Context.-Isolated loss of PMS2 staining is an uncommon immunophenotype in colorectal carcinomas, accounting for approximately 4% of tumors with microsatellite instability. Limited information regarding these tumors is available in the literature. Objective.-To compare the clinicopathologic features of colorectal carcinomas with isolated PMS2 loss by immunohistochemistry to those with other forms of mismatch repair deficiency. Design.-Ninety-three colorectal carcinomas with isolated PMS2 loss by immunohistochemistry and 193 with other forms of mismatch repair deficiency were identified. Forty (43%) of the isolated PMS2 loss cases and 35 control cases (18%) had a known germline mutation or a clinical diagnosis of Lynch syndrome. Results.-Overall, isolated PMS2-loss tumors occurred in significantly younger patients (P <.001) and in fewer female patients (P =.006). These tumors were significantly less likely to be right-sided (P =.001), high-grade (P =.01), or display histologic features of microsatellite instability (P <.001). The isolated PMS2-loss group also exhibited increased odds of disease-specific death (odds ratio [OR], 3.09; 95% CI, 1.41-6.85; P =.007). When the analysis was restricted to germline mutation/Lynch syndrome cases and controls, no significant differences were detected for age, sex, tumor location, tumor grade, histologic features, or distant metastases, although a trend toward increased odds of disease-specific death in the isolated PMS2-loss group was evident (OR, 3.87; 95% CI, 0.89-27.04; P =.10). Conclusions.-Unusual clinicopathologic features observed in colorectal carcinomas with isolated PMS2 loss are likely related to the high proportion of cases caused by germline mutations. Isolated PMS2-loss tumors may demonstrate more aggressive behavior than other tumors with microsatellite instability, but larger studies are needed to investigate that possibility further.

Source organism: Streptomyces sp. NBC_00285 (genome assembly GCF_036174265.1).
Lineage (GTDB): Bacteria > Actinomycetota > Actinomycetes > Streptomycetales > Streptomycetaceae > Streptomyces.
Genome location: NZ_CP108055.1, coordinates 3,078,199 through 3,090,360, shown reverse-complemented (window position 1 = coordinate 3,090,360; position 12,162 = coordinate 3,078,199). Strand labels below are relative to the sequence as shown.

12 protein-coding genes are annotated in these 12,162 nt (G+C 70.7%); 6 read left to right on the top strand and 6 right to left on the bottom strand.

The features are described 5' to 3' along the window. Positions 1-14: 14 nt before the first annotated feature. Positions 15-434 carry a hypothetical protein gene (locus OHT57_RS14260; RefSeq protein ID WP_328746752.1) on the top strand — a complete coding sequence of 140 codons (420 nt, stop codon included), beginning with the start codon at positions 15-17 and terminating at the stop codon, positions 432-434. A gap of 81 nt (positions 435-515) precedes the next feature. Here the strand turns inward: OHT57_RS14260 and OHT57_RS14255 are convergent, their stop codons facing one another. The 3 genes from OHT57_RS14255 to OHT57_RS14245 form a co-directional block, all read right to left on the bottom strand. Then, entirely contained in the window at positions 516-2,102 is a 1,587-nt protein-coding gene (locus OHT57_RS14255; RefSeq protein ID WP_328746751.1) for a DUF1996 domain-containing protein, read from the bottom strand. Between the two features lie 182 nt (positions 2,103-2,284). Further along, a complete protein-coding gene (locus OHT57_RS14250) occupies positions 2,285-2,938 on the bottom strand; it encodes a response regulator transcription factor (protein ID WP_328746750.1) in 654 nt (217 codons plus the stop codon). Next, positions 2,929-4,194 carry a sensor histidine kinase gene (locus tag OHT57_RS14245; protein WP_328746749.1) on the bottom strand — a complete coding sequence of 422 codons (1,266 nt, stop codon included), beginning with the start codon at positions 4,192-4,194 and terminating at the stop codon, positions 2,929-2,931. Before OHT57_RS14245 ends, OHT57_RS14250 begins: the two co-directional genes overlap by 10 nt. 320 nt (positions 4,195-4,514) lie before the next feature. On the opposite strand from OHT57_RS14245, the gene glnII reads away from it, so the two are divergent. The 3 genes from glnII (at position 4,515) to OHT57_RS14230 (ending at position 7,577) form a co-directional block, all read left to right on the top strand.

ASJC Scopus subject areas
- Pathology and Forensic Medicine
- Medical Laboratory Technology